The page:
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Case Report

Spinal Cord Stimulation for Neurogenic Thoracic Outlet Syndrome: A Case Report

Hale, Jason E. MD; Cheng, Jianguo MD, PhD

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A & A Practice: April 2020 - Volume 14 - Issue 6 - p e01194
doi: 10.1213/XAA.0000000000001194
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Thoracic outlet syndrome (TOS) is a rare condition constituting a diverse array of symptoms that result from compression of the neurovascular bundle exiting the thoracic outlet between the clavicle and first rib. While compression of the subclavian artery or vein can result in aneurysm formation or deep vein thrombosis, respectively, neurogenic thoracic outlet syndrome (nTOS) results from compression of the brachial plexus trunks and is by far the most common subtype of TOS, representing approximately 90%–95% of all cases.1

Symptoms of nTOS typically include shoulder pain, upper extremity pain, neck pain, chest pain, supraclavicular pain, occipital headaches, paresthesias, weakness, and arm heaviness, which are often reproducible with relevant physical activity. The exact distribution of pain can correlate with the dermatomal site of compression of the brachial plexus (upper plexus versus lower plexus). Physical examination findings can include muscular atrophy of the hand, as well as positive findings in the elevated arm stress test or upper limb tension test.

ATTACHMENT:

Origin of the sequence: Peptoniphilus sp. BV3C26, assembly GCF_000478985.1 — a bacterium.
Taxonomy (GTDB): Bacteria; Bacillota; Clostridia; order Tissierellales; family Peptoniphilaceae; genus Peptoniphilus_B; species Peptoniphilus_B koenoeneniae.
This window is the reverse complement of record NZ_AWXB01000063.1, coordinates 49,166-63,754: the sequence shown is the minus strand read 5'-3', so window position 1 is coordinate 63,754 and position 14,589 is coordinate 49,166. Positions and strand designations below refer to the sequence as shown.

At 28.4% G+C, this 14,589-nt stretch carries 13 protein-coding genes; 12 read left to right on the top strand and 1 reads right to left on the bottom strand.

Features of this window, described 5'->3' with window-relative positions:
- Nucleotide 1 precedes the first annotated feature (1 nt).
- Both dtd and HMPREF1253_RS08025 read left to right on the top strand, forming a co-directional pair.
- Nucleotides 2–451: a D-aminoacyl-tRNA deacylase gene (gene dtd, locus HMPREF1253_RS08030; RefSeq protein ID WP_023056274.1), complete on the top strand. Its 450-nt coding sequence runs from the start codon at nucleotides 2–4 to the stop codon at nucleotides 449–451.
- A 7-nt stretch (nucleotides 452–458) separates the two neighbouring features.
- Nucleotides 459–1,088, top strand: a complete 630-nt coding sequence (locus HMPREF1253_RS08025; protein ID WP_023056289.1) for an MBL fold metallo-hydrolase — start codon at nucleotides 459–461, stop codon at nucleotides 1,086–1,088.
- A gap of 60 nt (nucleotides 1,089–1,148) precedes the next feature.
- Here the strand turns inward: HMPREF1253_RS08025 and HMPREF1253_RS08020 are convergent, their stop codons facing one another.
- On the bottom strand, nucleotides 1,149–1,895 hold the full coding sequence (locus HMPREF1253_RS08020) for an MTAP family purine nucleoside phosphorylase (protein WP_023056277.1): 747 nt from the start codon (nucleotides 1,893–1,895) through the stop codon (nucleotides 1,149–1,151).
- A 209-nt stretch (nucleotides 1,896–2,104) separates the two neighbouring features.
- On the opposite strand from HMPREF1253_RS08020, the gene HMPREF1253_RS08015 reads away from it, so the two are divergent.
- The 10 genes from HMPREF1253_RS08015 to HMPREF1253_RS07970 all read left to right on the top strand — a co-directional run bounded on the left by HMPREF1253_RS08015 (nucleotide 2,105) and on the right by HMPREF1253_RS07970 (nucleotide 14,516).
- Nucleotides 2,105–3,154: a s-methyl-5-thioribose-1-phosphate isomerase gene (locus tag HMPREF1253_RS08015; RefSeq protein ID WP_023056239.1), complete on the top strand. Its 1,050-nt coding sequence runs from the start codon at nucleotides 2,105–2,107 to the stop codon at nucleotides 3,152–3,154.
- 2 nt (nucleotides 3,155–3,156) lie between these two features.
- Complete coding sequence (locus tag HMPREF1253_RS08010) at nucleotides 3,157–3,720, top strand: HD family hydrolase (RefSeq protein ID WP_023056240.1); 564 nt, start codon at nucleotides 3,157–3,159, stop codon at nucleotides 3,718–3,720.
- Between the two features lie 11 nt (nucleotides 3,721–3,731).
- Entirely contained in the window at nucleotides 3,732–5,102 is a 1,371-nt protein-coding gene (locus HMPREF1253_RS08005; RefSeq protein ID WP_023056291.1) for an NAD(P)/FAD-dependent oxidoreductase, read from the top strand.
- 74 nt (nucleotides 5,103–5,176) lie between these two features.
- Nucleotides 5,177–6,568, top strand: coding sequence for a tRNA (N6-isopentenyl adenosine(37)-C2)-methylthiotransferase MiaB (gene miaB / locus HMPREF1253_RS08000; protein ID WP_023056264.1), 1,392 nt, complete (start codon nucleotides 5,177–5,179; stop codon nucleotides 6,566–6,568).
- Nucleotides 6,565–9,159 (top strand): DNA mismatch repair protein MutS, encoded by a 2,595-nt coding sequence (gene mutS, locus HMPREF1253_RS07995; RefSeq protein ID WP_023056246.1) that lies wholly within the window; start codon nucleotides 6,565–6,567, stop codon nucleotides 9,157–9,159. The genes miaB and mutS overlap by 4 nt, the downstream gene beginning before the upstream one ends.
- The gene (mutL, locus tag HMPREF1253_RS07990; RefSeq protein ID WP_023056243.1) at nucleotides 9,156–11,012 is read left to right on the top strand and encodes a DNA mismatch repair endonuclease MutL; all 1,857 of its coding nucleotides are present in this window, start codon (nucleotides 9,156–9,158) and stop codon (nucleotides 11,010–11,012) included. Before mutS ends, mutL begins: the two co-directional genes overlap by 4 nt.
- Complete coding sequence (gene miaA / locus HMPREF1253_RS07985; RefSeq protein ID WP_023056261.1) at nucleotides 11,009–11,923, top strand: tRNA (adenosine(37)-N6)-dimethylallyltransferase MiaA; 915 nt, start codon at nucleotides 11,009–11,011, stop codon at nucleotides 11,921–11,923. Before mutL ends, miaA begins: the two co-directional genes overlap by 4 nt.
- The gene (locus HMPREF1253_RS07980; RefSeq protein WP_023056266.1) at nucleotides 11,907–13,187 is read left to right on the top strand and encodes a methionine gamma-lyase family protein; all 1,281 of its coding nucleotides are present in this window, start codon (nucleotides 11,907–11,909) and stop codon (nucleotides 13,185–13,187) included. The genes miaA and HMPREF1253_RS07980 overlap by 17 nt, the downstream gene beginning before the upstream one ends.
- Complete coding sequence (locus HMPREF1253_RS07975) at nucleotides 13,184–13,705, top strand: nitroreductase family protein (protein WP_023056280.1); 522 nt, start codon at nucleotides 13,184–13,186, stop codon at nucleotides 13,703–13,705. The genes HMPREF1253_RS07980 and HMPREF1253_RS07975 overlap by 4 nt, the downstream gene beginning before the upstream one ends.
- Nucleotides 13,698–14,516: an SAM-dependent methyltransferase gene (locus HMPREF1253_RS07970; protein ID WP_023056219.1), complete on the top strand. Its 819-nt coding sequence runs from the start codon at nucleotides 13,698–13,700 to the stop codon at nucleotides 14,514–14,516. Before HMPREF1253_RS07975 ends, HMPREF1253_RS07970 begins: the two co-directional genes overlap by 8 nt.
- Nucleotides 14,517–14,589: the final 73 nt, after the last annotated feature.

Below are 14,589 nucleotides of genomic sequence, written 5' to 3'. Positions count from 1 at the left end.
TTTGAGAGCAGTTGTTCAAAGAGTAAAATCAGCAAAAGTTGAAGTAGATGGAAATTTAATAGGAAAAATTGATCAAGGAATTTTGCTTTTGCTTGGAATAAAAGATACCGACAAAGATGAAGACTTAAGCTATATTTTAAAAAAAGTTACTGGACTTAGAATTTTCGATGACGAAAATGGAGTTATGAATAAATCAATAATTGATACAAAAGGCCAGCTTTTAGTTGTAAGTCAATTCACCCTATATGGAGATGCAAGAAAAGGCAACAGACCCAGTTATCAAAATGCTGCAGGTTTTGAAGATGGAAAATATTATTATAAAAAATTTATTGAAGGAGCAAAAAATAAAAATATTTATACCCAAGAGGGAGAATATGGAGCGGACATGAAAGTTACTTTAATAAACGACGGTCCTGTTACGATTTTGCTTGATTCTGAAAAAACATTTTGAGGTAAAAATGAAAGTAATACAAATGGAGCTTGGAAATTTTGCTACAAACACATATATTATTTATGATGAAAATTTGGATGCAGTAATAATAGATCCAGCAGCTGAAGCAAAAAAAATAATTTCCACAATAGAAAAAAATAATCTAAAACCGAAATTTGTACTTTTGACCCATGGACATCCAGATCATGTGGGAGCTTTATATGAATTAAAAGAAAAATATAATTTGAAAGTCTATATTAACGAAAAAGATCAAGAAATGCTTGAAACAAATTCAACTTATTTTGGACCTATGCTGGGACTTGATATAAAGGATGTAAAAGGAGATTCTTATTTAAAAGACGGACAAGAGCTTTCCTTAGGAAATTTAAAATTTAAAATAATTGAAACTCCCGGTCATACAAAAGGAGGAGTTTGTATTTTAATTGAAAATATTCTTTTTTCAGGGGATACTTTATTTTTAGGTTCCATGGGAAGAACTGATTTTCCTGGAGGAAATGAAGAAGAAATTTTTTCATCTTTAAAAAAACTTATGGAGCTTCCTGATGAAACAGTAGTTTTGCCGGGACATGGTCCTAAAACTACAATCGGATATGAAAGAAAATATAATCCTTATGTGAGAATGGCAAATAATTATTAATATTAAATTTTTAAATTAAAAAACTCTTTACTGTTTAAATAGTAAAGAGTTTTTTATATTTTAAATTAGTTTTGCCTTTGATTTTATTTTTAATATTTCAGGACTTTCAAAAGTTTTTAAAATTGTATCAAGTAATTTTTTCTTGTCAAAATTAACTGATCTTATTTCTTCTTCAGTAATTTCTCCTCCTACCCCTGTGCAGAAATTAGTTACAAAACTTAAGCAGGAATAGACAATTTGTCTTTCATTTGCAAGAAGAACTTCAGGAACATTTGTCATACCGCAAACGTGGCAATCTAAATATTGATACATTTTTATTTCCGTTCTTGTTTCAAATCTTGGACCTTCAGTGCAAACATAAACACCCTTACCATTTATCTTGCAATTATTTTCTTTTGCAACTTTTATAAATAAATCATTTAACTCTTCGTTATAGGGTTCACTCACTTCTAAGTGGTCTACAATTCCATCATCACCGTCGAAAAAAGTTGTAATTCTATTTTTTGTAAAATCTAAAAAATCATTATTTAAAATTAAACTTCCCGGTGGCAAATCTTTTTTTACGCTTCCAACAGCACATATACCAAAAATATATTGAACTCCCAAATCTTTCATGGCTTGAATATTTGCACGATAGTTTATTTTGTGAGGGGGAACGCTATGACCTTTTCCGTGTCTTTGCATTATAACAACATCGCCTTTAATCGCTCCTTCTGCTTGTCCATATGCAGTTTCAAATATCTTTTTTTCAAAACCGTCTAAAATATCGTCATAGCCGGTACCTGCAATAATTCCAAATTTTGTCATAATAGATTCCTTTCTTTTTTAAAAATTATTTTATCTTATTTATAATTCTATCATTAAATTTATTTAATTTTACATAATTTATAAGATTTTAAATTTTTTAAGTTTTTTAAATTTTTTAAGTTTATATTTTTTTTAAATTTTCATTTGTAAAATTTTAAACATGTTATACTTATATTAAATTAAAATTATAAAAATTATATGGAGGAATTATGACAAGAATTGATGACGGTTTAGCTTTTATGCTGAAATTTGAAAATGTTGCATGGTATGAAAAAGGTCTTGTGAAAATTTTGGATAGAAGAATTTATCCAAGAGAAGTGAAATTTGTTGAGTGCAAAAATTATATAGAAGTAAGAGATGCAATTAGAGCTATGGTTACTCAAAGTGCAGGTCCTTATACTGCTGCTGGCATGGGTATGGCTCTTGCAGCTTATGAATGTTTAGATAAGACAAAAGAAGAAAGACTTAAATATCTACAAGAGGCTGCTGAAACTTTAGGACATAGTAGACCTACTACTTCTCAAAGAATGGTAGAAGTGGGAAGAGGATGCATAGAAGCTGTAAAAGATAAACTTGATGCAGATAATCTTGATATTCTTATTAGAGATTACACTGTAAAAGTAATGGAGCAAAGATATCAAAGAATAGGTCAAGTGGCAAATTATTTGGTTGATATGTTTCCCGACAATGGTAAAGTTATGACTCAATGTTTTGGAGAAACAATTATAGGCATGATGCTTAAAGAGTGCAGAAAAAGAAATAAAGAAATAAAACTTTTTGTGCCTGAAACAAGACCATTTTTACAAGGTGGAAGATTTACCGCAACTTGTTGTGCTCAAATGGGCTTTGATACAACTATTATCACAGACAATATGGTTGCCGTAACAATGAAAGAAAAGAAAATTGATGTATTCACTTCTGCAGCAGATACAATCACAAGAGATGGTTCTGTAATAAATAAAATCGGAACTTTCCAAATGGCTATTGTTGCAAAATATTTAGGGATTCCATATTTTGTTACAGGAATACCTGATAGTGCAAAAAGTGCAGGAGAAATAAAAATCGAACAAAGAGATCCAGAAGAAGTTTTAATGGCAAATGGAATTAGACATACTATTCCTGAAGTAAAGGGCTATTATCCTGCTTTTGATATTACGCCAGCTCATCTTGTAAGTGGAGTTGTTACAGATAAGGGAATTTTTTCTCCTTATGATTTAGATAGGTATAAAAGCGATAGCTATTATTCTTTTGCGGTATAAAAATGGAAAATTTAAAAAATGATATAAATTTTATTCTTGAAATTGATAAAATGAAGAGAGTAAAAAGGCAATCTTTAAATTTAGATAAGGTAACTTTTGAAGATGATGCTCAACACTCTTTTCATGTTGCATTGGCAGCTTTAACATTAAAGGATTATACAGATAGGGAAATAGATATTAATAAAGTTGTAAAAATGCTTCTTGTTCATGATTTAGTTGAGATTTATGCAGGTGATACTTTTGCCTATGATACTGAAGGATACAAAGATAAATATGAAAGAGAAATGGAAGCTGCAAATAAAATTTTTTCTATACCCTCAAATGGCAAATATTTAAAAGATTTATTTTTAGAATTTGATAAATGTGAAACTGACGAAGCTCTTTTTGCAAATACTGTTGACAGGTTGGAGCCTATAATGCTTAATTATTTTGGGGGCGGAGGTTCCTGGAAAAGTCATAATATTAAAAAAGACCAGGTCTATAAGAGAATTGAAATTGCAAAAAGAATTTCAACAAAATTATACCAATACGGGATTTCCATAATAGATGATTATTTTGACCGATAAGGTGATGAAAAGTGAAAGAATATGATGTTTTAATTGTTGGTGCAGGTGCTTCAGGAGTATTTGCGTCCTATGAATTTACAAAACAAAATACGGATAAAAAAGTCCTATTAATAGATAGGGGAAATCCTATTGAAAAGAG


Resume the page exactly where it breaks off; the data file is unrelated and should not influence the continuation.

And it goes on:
nTOS can be further classified into true or disputed nTOS, with true cases demonstrating objective abnormalities with motor nerve conduction and needle electromyography studies. The majority of nTOS cases are disputed, meaning that patients present with typical symptoms but have seemingly normal nerve conduction.

Conservative management of nTOS includes targeted physical therapy, as well as analgesics such as non-steroidal anti-inflammatory drugs (NSAIDs), opioids, muscle relaxants, and other adjunct pain medications to treat neuropathic pain. Patient who fails conservative management can be considered for surgical resection of the first rib, which generally yields good results.

Despite surgical management, however, some patients may not have satisfactory improvement, or they may have recurrence of their symptoms following initial improvement. Such patients can consider reoperation, but the efficacy of repeat surgery is unknown. Spinal cord stimulation (SCS) as a treatment for this syndrome has been proposed but has not been reported in the literature. We present here a very successful case of SCS for a patient with severe debilitating chronic pain and neurologic symptoms secondary to nTOS.